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WS01 - Is development missing the bigger picture?

Convened by Christopher Jordan (Global Development Institute, Manchester, UK), Adinda Ceelen (International Institute of Social Studies, U. of Rotterdam, The Netherlands), Etienne Charriere (Agence Française de Développement) Christiane Kliemann (EADI)

After improving every year since the early 1990’s, development indicators have rapidly declined since 2020. The world is still struggling to bounce back from a pandemic that exacerbated inequalities, with the climate crisis becoming an ever more tangible reality and with geopolitical tensions affecting the day-to-day lives and the very livelihood of billions.

In this rapidly shifting context, global audiences are both increasingly connected and polarised. Do we need to should we rethink the ways in which development research engages, within and beyond the development sector? Can we tweak the current course, or is a more systemic rethink required?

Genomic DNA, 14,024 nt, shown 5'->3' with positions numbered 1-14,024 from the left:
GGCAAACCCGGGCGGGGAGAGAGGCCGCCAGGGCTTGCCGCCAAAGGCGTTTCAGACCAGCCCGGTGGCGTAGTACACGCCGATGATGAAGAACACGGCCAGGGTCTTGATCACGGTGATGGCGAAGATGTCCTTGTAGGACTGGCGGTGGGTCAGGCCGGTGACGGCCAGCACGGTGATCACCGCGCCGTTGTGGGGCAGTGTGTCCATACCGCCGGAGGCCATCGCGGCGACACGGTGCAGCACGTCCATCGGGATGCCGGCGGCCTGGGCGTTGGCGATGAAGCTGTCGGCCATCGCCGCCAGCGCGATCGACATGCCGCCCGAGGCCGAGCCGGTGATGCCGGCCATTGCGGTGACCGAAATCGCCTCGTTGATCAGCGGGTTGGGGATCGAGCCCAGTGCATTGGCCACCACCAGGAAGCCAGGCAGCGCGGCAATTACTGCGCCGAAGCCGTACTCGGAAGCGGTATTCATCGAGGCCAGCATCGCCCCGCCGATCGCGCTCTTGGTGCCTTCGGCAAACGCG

In its efforts to address questions of inclusivity and accessibility, should research communication and engagement be more attuned to the unequal power relations at play in the production and global dissemination of development knowledge – and possibly seek to mitigate or even subvert them? Do we just need better communication approaches, or is a more fundamental think about the role of the development sector required?

How and when can we engage with other societal actors in meaningful and effective ways? And how can we ensure that the people that research is done about, for, and ideally with, can also access the findings? How can we tell stories that link our research to the critical issues for all of humanity, as well as people’s day-to-day concerns? Can we continue to focus on communicating the results of individual studies – or do we need a more expansive approach to help people navigate the complexity of the contemporary world?  

Bringing together researchers and communications professionals, this workshop will explore what the current context means for the sector, and if it requires a rethink of traditional approaches to research communication and engagement.